Fred Thompson’s Idea of ‘Re­form’

The Washington Post Sunday - - Letters - Ge­orge F. Will

A man walk­ing along the edge of a cliff slips and plum­mets to­ward jagged rocks and crash­ing surf, barely sav­ing him­self by cling­ing to the cliff’s face. But the cliff is too steep to climb, so he shouts, “ Is any­one up there?” A voice fills the sky — God’s voice — say­ing: “ Have faith and pray. If you have suf­fi­cient faith and pray well, you can let go and land gen­tly, un­hurt, amid the rocks and surf.” The man pon­ders this prom­ise, then shouts: “ Is there any­one else up there?”

This is the “ Any­one else up there?” phase of the cam­paign for the Repub­li­can pres­i­den­tial nom­i­na­tion, which ex­plains the po­lit­i­cal fla­vor du jour, Fred Thompson, the for­mer sen­a­tor from Ten­nessee. Con­ser­va­tives are dis­sat­is­fied with the ar­ray of can­di­dates. Of course, peo­ple usu­ally want what they do not see, a can­di­date who is a com­bi­na­tion of John Kennedy, Theodore Roo­sevelt and Abra­ham Lin­coln — hand­some, en­er­getic and wise.

Hand­some? Thompson, whose eightyear ca­reer in elec­toral pol­i­tics, all in the Se­nate, ended more than four years ago, per­haps looks pres­i­den­tial, mean­ing grave. En­er­getic? He is said to be less than a mar­tyr to the work ethic, but is this a crit­i­cism? Granted, Alexan­der Hamil­ton fa­mously said that “ en­ergy in the ex­ec­u­tive” is a pre­req­ui­site for good gov­ern­ment. But what kind of en­ergy?

One lit­mus test of con­ser­vatism is: Whom would you have sup­ported for pres­i­dent in 1912? The can­di­dates were a for­mer pres­i­dent, Theodore “ I don’t think that any harm comes from the con­cen­tra­tion of pow­ers in one man’s hands” Roo­sevelt; the in­cum­bent pres­i­dent, William Howard Taft, and the next pres­i­dent, Woodrow Wil­son. Con­ser­vatism warns against over­reach­ing, hence re­jects the en­er­getic Wil­son, would- be fixer- up­per of the whole wide world. And con­ser­vatism teaches dis­trust of hy­per­ki­netic gov­ern­ment, the en­gine of which is the mod­ern pres­i­dency, of which TR was the pi­o­neer. So: Steady, pru­dent Taft.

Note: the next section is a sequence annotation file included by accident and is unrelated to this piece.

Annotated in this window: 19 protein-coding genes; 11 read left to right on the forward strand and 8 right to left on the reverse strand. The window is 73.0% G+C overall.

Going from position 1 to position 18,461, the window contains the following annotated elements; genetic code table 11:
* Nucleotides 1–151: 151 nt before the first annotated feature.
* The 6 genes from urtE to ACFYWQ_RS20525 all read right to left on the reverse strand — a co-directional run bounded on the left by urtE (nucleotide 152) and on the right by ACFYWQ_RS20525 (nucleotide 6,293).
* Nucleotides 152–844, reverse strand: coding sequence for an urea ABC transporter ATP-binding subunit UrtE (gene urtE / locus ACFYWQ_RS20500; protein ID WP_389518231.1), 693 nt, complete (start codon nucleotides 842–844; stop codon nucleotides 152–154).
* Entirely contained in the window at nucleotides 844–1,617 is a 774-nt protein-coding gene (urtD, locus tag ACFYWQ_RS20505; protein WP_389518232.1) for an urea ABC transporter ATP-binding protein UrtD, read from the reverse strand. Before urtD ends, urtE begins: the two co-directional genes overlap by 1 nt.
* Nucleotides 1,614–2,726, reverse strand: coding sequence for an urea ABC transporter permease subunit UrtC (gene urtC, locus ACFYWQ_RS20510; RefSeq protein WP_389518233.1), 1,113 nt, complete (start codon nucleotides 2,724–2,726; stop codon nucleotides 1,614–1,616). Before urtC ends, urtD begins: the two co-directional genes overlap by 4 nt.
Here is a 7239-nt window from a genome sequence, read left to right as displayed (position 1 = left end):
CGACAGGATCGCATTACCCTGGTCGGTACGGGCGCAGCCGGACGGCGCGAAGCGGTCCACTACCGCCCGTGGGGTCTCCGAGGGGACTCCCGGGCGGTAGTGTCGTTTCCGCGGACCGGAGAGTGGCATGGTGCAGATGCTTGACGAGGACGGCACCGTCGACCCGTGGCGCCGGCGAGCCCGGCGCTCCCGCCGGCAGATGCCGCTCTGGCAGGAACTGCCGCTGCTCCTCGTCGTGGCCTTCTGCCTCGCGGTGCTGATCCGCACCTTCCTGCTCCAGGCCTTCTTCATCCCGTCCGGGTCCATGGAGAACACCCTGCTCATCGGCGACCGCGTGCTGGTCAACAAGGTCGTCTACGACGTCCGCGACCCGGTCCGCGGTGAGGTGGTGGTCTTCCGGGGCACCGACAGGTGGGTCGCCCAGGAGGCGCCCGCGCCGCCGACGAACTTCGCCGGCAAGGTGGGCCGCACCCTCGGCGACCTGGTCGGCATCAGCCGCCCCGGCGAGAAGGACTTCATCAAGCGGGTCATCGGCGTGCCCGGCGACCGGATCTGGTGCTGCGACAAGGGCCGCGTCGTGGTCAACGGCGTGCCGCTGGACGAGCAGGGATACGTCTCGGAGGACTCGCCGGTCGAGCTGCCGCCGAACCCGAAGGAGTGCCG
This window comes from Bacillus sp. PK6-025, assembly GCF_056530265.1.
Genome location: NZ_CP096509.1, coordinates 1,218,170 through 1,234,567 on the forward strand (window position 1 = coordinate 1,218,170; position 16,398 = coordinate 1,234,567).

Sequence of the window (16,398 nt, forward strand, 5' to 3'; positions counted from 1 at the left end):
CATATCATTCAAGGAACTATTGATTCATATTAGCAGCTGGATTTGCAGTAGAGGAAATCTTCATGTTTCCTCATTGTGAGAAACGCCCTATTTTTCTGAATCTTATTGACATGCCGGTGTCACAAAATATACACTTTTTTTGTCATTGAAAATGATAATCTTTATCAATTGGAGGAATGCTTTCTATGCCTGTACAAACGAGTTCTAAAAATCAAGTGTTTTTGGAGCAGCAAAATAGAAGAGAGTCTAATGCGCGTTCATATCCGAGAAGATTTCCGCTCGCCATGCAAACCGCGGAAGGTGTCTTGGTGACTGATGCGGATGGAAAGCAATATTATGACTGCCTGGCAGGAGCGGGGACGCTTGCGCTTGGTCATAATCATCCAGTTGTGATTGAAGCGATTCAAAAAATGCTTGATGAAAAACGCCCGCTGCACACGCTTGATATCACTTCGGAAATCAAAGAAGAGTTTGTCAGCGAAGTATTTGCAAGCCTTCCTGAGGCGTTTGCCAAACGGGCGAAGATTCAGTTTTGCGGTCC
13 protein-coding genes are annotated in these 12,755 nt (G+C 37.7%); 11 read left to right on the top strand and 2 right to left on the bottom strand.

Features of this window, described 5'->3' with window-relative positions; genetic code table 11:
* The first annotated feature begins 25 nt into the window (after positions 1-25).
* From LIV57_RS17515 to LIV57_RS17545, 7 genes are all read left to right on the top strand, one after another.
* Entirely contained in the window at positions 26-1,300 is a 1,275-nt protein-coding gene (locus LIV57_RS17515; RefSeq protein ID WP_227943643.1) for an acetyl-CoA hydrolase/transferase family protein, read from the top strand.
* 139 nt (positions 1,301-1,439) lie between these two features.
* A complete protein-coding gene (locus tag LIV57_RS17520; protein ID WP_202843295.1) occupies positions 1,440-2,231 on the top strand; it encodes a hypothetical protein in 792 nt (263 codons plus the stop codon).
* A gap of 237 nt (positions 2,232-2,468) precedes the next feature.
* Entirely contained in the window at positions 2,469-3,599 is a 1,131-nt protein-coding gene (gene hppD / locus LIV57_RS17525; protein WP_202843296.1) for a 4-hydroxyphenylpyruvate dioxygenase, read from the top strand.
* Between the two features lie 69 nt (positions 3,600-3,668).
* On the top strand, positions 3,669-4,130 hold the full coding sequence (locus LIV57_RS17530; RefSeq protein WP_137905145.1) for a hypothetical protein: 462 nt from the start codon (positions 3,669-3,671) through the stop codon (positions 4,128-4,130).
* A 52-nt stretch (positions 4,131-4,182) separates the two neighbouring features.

Thompson has never had to show con­sum­ing en­ergy as a can­di­date, never hav­ing been in a closely con­tested race. He won his two elec­tions with 60 per­cent of the Ten­nessee vote in 1994 ( for the re­main­ing two years of Al Gore’s Se­nate term) and 61 per­cent in 1996. He did not seek re­elec­tion in 2002 — not a painful sac­ri­fice for a man who dis­liked the Se­nate: “ I’m not 30 years old. I don’t want to spend the rest of my life up here. I don’t like spend­ing 14- and 16- hour days vot­ing on ‘ sense of the Se­nate’ res­o­lu­tions on ir­rel­e­vant mat­ters.”

Does Thompson have enough en­ergy to raise the money he will need to be com­pet­i­tive — say, $ 50 mil­lion by the end of Novem­ber? He would need to raise $ 1.5 mil­lion a week, start­ing im­me­di­ately.

Is he wise? As a sen­a­tor he in­sis­tently ad­vo­cated in­creas­ing the gov­ern­ment’s reg­u­la­tion of pol­i­tics. One of only four sen­a­tors who sup­ported John McCain’s can­di­dacy in 2000, Thompson ar­gued for the McCain- Fein­gold leg­is­la­tion that reg­u­lates the con­tent, tim­ing and amount of po­lit­i­cal speech.

In 1996, Thompson worked suc­cess­fully, un­for­tu­nately, to pre­serve the ( cur­rently col­laps­ing) sys­tem of pub­lic fi­nanc­ing of pres­i­den­tial cam­paigns. His ar­gu­ments were re­plete with all the rhetoric stan­dard among ad­vo­cates of gov­ern­ment reg­u­la­tion of po­lit­i­cal speech: Gov­ern­ment reg­u­la­tion of pol­i­tics is nec­es­sary to dis­pel “ cyn­i­cism” about gov­ern­ment ( has that worked?), to cre­ate a “ level play­ing field” and to pre­vent pol­i­tics from be­ing “ awash with money” ( Con­gres­sional Record, May 20, 1996).

In a news re­lease that day he warned of money from “ spe­cial in­ter­ests” and as­serted that the check­off sys­tem “ flat out worked” be­cause in 1994, 24 mil­lion tax­pay­ers checked the “ yes” box on their Form 1040, thereby di­rect­ing that $ 3 of their in­come tax bill go to the Pres­i­den­tial Elec­tion Cam­paign Fund. He as­serted that “ on av­er­age, 20 per­cent of Amer­i­cans par­tic­i­pate in the check­off.” Well.

In 1994, ac­cord­ing to the IRS, the check­off was used on 16.3 mil­lion, or 14 per­cent, of the 114.8 mil­lion in­di­vid­ual tax re­turns, so a land­slide of 86 per­cent of forms were filed by tax­pay­ers who re­jected par­tic­i­pa­tion. To­day, use of the check­off has sunk to just 9.6 per­cent. Its un­pop­u­lar­ity is un­sur­pris­ing, given that it has al­lowed a small mi­nor­ity to di­vert, in a book­keep­ing dodge, $ 1.3 bil­lion of fed­eral rev­enue to fund the dis­sem­i­na­tion of po­lit­i­cal views that many tax­pay­ers dis­ap­prove of as much as they dis­ap­prove of pub­lic fund­ing of pol­i­tics.

Back then, Thompson be­lieved, im­plau­si­bly, that vot­ers are “ deeply con­cerned” about cam­paign fi­nance re­form. To­day, many likely vot­ers in Repub­li­can pri­maries deeply con­cerned about what Thompson and oth­ers have done to free speech in the name of “ re­form,” as John McCain is un­hap­pily learn­ing.

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